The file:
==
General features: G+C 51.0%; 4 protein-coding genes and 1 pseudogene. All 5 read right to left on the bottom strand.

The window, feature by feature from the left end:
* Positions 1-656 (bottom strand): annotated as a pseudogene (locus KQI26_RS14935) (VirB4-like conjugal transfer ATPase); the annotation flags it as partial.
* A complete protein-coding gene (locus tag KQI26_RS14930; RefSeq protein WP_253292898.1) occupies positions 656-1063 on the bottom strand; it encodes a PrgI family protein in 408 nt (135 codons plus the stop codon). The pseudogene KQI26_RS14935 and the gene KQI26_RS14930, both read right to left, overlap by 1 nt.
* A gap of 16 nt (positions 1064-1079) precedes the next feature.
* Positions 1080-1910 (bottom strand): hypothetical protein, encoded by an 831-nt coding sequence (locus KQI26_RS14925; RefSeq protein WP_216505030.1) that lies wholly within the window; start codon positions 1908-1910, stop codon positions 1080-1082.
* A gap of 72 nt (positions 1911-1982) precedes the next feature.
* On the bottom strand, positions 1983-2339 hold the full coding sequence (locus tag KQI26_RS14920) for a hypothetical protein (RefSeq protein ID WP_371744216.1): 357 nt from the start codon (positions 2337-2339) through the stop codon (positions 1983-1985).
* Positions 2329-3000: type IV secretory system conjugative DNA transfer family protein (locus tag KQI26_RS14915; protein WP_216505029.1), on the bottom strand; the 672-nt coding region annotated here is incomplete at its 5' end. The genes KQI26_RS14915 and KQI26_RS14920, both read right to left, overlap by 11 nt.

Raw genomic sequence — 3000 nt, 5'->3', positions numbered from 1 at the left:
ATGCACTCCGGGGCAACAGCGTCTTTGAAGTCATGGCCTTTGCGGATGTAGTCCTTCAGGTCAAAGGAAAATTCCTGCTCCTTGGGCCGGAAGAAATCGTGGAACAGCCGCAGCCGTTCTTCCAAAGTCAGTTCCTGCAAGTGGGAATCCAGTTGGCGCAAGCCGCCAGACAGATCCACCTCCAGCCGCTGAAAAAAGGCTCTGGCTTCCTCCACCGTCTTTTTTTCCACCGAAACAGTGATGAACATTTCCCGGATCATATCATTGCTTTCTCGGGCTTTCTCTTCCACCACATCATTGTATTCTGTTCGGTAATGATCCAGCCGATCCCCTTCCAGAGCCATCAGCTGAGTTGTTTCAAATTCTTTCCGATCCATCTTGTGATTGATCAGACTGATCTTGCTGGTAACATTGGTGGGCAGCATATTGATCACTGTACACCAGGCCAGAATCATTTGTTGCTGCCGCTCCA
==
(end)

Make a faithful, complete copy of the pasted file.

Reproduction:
General features: G+C 51.0%; 4 protein-coding genes and 1 pseudogene. All 5 read right to left on the bottom strand.

The window, feature by feature from the left end:
* Positions 1-656 (bottom strand): annotated as a pseudogene (locus KQI26_RS14935) (VirB4-like conjugal transfer ATPase); the annotation flags it as partial.
* A complete protein-coding gene (locus tag KQI26_RS14930; RefSeq protein WP_253292898.1) occupies positions 656-1063 on the bottom strand; it encodes a PrgI family protein in 408 nt (135 codons plus the stop codon). The pseudogene KQI26_RS14935 and the gene KQI26_RS14930, both read right to left, overlap by 1 nt.
* A gap of 16 nt (positions 1064-1079) precedes the next feature.
* Positions 1080-1910 (bottom strand): hypothetical protein, encoded by an 831-nt coding sequence (locus KQI26_RS14925; RefSeq protein WP_216505030.1) that lies wholly within the window; start codon positions 1908-1910, stop codon positions 1080-1082.
* A gap of 72 nt (positions 1911-1982) precedes the next feature.
* On the bottom strand, positions 1983-2339 hold the full coding sequence (locus tag KQI26_RS14920) for a hypothetical protein (RefSeq protein ID WP_371744216.1): 357 nt from the start codon (positions 2337-2339) through the stop codon (positions 1983-1985).
* Positions 2329-3000: type IV secretory system conjugative DNA transfer family protein (locus tag KQI26_RS14915; protein WP_216505029.1), on the bottom strand; the 672-nt coding region annotated here is incomplete at its 5' end. The genes KQI26_RS14915 and KQI26_RS14920, both read right to left, overlap by 11 nt.

Raw genomic sequence — 3000 nt, 5'->3', positions numbered from 1 at the left:
ATGCACTCCGGGGCAACAGCGTCTTTGAAGTCATGGCCTTTGCGGATGTAGTCCTTCAGGTCAAAGGAAAATTCCTGCTCCTTGGGCCGGAAGAAATCGTGGAACAGCCGCAGCCGTTCTTCCAAAGTCAGTTCCTGCAAGTGGGAATCCAGTTGGCGCAAGCCGCCAGACAGATCCACCTCCAGCCGCTGAAAAAAGGCTCTGGCTTCCTCCACCGTCTTTTTTTCCACCGAAACAGTGATGAACATTTCCCGGATCATATCATTGCTTTCTCGGGCTTTCTCTTCCACCACATCATTGTATTCTGTTCGGTAATGATCCAGCCGATCCCCTTCCAGAGCCATCAGCTGAGTTGTTTCAAATTCTTTCCGATCCATCTTGTGATTGATCAGACTGATCTTGCTGGTAACATTGGTGGGCAGCATATTGATCACTGTACACCAGGCCAGAATCATTTGTTGCTGCCGCTCCA